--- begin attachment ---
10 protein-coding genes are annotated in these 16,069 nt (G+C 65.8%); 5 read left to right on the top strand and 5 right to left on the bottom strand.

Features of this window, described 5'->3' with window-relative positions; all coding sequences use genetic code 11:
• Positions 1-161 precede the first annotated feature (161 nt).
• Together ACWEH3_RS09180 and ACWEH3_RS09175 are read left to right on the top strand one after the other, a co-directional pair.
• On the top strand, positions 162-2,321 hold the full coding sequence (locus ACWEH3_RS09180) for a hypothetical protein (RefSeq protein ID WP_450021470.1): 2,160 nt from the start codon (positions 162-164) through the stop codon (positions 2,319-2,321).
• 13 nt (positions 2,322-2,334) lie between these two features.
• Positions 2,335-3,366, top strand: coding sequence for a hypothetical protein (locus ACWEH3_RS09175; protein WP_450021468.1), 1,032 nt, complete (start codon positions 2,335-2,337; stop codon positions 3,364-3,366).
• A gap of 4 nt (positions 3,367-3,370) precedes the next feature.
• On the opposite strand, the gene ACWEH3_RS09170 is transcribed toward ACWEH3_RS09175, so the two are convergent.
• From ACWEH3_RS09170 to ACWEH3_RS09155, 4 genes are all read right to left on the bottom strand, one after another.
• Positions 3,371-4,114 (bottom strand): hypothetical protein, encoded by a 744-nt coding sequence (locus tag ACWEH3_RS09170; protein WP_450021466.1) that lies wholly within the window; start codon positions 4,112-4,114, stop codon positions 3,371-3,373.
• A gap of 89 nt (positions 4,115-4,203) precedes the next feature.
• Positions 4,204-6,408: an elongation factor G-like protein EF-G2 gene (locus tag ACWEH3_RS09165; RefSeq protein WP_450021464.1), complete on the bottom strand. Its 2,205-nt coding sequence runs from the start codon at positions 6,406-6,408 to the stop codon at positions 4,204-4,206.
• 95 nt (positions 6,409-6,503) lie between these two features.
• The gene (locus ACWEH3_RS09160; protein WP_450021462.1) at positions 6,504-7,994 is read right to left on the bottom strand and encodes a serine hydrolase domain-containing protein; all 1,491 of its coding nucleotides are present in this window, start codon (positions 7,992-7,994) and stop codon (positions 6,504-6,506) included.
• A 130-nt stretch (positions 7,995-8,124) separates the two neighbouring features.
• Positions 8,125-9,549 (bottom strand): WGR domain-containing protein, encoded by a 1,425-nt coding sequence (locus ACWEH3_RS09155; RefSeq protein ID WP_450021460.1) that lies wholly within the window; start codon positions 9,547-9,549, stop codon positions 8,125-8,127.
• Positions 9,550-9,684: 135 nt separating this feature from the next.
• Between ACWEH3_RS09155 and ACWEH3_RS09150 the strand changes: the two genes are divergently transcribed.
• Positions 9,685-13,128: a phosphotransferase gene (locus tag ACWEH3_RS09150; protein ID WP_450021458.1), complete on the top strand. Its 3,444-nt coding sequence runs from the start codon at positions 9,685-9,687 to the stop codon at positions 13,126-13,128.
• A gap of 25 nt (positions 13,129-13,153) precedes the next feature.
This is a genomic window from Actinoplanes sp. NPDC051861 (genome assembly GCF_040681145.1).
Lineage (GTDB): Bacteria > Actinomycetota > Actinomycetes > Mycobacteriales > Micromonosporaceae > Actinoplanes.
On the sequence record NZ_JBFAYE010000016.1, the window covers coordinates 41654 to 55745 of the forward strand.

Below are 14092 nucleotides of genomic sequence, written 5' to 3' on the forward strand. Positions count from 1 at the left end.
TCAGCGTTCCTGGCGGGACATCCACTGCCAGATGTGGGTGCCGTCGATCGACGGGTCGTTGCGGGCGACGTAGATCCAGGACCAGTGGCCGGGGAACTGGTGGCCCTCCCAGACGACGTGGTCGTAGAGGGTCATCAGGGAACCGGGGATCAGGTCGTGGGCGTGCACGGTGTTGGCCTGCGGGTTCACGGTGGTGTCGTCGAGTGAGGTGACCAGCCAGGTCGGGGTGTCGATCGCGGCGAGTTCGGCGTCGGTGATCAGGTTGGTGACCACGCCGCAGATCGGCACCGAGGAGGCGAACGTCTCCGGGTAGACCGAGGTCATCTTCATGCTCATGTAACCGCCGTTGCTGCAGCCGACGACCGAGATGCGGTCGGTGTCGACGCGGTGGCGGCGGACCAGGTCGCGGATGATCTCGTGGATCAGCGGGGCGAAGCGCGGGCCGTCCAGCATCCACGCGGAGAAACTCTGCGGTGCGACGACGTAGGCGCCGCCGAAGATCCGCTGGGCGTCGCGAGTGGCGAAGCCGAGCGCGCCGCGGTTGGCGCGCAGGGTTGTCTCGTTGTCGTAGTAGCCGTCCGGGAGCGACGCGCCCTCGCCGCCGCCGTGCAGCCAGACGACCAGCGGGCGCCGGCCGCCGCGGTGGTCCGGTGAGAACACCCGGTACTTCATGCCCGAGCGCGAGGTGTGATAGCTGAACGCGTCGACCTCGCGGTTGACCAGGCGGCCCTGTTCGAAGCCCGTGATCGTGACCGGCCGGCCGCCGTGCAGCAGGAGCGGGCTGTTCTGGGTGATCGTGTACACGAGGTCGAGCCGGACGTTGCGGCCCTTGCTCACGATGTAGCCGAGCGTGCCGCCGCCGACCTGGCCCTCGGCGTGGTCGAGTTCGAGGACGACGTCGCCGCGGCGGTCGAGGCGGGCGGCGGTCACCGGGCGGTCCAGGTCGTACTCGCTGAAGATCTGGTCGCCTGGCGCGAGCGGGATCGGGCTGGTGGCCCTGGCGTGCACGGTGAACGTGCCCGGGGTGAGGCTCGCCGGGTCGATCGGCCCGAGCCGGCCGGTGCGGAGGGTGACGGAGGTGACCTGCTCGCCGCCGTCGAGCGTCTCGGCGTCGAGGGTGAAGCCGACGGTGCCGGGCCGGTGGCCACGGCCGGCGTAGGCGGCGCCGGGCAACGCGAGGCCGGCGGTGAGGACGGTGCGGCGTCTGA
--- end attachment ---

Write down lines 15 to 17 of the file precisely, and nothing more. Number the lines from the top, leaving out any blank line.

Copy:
• The gene (locus ACWEH3_RS09160; protein WP_450021462.1) at positions 6,504-7,994 is read right to left on the bottom strand and encodes a serine hydrolase domain-containing protein; all 1,491 of its coding nucleotides are present in this window, start codon (positions 7,992-7,994) and stop codon (positions 6,504-6,506) included.
• A 130-nt stretch (positions 7,995-8,124) separates the two neighbouring features.
• Positions 8,125-9,549 (bottom strand): WGR domain-containing protein, encoded by a 1,425-nt coding sequence (locus ACWEH3_RS09155; RefSeq protein ID WP_450021460.1) that lies wholly within the window; start codon positions 9,547-9,549, stop codon positions 8,125-8,127.